Greasing our shock absorbers

Indian Express, 3 February 2011

Capital flows have fluctuated quite a bit in recent months. We have swung from fears of too much money coming in, to fears of too little money in. The change in inflows depends on factors ranging from conditions in global financial markets, to domestic land policies. India's approach to capital flows lies in policy changes to encourage diversified flows, and in financial development. More diversifed flows will reduce the volatility of capital flows, more liquid financial markets will make the economy resilient to fluctuations in capital inflows.

In July 2010 we saw that $11 billion came into India as foreign investment. This dropped to zero in the following month. In September and October, $13 billion and $30 billion came in. Then in November, $18 billion left the country. This sudden rise and then reversal was related to the IPO of Coal India.

In recent weeks, there is considerable gloom about the outlook for capital flows, especially FDI inflows. On one hand, when there is global geopolitical risk, global capital tends to retreat into safe havens with political stability, i.e. the OECD countries. In addition, the outlook in India has become considerably darker, with government grappling with corruption and inflation; it is an environment when little effort is taking place on long term policy change or reform. These two factors have come together to exert a certain negative spell upon capital flows into India.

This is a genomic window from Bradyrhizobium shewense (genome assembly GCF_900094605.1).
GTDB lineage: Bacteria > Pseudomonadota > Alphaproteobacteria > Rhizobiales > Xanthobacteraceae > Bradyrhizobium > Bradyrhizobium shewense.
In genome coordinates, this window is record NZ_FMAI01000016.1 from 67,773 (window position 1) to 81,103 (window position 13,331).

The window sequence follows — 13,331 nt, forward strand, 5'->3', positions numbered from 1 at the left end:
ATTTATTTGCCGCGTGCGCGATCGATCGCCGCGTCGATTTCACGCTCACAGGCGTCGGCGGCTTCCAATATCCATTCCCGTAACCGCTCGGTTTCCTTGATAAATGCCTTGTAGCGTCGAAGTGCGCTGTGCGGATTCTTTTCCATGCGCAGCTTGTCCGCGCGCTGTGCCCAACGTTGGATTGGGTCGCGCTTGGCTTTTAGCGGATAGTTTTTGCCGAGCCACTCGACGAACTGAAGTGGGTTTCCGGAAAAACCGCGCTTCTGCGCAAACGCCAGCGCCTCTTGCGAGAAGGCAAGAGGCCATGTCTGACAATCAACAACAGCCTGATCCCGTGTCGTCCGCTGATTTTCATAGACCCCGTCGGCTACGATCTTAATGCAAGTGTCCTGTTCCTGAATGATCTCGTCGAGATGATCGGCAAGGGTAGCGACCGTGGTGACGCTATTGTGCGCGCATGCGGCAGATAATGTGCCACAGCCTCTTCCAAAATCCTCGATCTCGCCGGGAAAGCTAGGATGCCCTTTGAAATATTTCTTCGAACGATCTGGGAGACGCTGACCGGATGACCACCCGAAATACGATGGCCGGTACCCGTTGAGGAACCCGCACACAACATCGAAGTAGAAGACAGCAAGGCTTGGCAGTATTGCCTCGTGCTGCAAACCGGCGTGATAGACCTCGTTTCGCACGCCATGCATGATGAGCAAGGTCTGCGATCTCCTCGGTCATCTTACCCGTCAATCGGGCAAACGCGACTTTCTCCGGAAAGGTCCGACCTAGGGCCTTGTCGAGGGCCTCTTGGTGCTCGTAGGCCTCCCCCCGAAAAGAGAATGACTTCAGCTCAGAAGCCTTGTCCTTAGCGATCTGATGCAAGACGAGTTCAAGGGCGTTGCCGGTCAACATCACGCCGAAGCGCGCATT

There are two areas where there is a clear situation where foreigners are keen to invest in India and that investment would be beneficial for India. The first is FDI in sectors such as retail. The second is foreign portfolio investment into rupee denominated debt. In both these areas, effort on removing restrictions will debottleneck these areas, and produce a flow of capital coming into the country.

At the same time, considerable uncertainty about the outlook for the world economy remains. In coming months, political risk in the Middle East, and a potential second round of the crisis of the European periphery, could play out. These could easily involve fairly dramatic events. Capital flow fluctuations of one to two percent of GDP cannot be ruled out.

How best can India deal with this? We are now in a phase of ever deepening integration in the world economy. Particularly with the large-scale operation of MNCs operating in India -- both domestic and foreign -- the effectiveness of capital account restrictions has greatly diminished. The top 500 companies of India are turning themselves into MNCs with global treasuries. Their financial activities overseas are immune to India's capital controls.

Having signed up into the globalisation project, our focus should now be upon better absorbing shocks. What are the key shock absorbers? The three critical shock absorbers are: a flexible exchange rate, the liquidity of the currency market and the liquidity of the equity market.